On the right, he reports that the response to the Hamas victory has been fairly single-minded: "The right wing has used it for a very aggressive campaign, a lot of scare mongering by the Likud. It's been an exercise in trying to instill fear into the public."

Yet for all that, it's fairly clear that the newly-formed Kadima will be the election's big winner, a fact many have interpreted as indicative of a massive shift in Israeli opinion. Levy points to an interesting fact about voter preferences, however: "If you look at the polls and do the math, if you take what Likud and Shinui got in the last election, and then look at [poll numbers for] Kadima and Likud, you've got exactly the same number." It's not so much that Israel as a whole has been attracted to the new party, but that "within the center-right, the public has moved more to the center."

Coming back to the idea of unilateral action, Levy believes that any Kadima-led government will find itself struggling if it should make real effort to disregard the Palestinian Authority. "I think they'll soon come up against the limitations of unilateralism."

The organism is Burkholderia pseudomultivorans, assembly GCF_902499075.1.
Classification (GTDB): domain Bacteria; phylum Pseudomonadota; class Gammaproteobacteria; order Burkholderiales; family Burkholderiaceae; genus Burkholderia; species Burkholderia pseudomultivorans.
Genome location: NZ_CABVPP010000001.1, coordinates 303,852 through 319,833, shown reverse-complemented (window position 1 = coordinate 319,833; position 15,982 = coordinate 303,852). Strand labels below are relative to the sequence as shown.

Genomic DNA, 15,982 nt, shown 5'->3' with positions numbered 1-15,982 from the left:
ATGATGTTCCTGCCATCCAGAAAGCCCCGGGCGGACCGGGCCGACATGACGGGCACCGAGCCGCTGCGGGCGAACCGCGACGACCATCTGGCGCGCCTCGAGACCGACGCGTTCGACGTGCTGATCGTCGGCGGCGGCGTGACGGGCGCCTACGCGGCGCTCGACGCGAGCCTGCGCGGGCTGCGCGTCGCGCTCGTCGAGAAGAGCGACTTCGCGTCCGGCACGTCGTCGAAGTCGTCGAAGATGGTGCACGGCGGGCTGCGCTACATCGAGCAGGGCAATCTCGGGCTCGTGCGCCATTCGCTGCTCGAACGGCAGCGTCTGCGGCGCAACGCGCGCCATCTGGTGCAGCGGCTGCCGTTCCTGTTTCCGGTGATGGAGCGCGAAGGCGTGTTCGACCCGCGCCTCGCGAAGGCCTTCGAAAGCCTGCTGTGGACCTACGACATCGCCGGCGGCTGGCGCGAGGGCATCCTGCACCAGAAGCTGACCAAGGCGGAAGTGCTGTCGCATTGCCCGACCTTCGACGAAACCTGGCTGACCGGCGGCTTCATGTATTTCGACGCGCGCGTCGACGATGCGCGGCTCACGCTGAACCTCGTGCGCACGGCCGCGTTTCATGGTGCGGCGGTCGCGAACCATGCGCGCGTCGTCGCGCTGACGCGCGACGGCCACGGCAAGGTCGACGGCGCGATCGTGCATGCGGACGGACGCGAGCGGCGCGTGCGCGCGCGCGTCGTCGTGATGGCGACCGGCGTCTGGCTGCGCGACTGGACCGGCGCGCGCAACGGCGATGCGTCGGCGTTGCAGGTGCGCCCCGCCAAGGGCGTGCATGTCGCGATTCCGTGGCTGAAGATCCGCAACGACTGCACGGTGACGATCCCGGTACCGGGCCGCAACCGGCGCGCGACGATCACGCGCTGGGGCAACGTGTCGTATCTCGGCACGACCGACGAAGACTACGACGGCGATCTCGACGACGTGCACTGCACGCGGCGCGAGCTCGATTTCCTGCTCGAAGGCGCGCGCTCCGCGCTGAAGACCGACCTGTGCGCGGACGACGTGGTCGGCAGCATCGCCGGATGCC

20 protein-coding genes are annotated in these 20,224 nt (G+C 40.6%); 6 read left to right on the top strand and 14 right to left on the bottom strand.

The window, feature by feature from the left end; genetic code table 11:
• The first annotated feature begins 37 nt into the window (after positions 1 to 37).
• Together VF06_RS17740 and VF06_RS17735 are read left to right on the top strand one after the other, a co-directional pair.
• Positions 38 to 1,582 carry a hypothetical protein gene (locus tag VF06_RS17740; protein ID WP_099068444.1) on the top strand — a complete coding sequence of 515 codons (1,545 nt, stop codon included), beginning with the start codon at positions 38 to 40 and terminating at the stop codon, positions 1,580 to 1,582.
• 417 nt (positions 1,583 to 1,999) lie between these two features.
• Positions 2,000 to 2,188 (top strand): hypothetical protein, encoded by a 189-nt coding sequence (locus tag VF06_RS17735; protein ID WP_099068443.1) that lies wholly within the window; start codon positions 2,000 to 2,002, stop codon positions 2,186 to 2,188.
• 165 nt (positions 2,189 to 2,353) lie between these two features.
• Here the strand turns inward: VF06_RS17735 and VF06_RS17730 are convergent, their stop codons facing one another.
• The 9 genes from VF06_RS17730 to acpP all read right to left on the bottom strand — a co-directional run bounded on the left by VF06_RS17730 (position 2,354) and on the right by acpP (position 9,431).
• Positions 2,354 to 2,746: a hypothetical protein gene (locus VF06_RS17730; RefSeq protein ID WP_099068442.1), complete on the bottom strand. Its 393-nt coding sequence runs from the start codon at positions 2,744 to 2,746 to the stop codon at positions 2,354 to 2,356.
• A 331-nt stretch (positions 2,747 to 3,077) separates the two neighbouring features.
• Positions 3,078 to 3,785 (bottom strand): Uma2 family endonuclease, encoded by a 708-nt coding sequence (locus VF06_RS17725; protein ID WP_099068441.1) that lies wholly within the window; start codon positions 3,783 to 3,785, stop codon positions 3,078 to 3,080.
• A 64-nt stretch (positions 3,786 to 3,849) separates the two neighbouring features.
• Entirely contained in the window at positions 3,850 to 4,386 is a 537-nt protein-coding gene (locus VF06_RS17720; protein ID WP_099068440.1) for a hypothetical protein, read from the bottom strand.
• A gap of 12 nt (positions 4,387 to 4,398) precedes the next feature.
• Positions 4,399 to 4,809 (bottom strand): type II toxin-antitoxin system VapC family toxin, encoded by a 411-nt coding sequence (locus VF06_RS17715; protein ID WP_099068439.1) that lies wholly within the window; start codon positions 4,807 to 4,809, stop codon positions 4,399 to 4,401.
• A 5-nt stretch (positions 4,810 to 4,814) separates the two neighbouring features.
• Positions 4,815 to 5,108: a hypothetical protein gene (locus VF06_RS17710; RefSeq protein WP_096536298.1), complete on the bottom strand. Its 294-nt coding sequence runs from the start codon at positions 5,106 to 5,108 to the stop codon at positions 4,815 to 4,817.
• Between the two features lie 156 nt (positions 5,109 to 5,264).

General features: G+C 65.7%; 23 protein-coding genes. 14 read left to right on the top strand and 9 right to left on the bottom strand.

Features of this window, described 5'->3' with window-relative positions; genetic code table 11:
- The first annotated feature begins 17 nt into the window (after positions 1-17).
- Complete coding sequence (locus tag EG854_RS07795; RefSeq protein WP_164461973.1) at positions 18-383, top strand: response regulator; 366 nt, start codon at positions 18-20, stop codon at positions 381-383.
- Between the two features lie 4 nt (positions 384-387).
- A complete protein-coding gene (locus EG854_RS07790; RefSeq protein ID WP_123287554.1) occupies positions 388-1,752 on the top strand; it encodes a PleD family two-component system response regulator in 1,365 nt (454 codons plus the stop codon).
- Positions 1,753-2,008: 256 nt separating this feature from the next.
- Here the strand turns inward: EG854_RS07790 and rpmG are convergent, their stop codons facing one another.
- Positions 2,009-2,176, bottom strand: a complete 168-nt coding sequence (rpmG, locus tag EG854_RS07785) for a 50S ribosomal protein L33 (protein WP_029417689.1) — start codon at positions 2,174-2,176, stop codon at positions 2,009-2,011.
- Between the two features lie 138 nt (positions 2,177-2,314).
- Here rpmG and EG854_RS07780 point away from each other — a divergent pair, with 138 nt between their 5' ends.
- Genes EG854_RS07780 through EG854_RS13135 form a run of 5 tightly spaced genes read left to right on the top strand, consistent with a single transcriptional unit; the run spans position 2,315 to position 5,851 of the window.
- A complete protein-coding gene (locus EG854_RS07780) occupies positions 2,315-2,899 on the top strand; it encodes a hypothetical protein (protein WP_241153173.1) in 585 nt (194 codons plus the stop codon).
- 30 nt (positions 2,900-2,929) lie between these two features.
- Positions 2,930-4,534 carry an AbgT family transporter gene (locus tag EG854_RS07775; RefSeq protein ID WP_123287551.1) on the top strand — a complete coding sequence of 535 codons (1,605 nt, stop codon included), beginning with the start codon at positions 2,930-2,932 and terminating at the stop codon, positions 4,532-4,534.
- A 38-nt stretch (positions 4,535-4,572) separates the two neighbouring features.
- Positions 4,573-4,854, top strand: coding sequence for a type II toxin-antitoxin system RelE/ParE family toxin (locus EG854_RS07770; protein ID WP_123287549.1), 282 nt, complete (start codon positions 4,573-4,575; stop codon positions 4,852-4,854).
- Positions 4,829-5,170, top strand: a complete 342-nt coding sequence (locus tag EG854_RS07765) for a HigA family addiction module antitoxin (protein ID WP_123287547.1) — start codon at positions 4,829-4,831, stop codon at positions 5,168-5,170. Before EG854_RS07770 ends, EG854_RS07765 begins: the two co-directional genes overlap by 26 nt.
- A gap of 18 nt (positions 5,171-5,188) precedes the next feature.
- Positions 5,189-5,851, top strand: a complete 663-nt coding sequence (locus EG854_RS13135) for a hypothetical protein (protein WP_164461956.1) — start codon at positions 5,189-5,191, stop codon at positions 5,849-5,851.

"Just this week, we've got the bird flu! Birds don't really care that much if you're not talking to Hamas."

"We'll be making a terrible mistake if we allow this debate to be about destruction, destruction of settlements, and demographics, about keeping a Jewish majority," Levy says with obvious passion. "It should be about building -- it's not just about not investing [in the territories] anymore, but about investing back home."

"It's not just about dismantling the infrastructure of the occupation, but also about dismantling the mentality."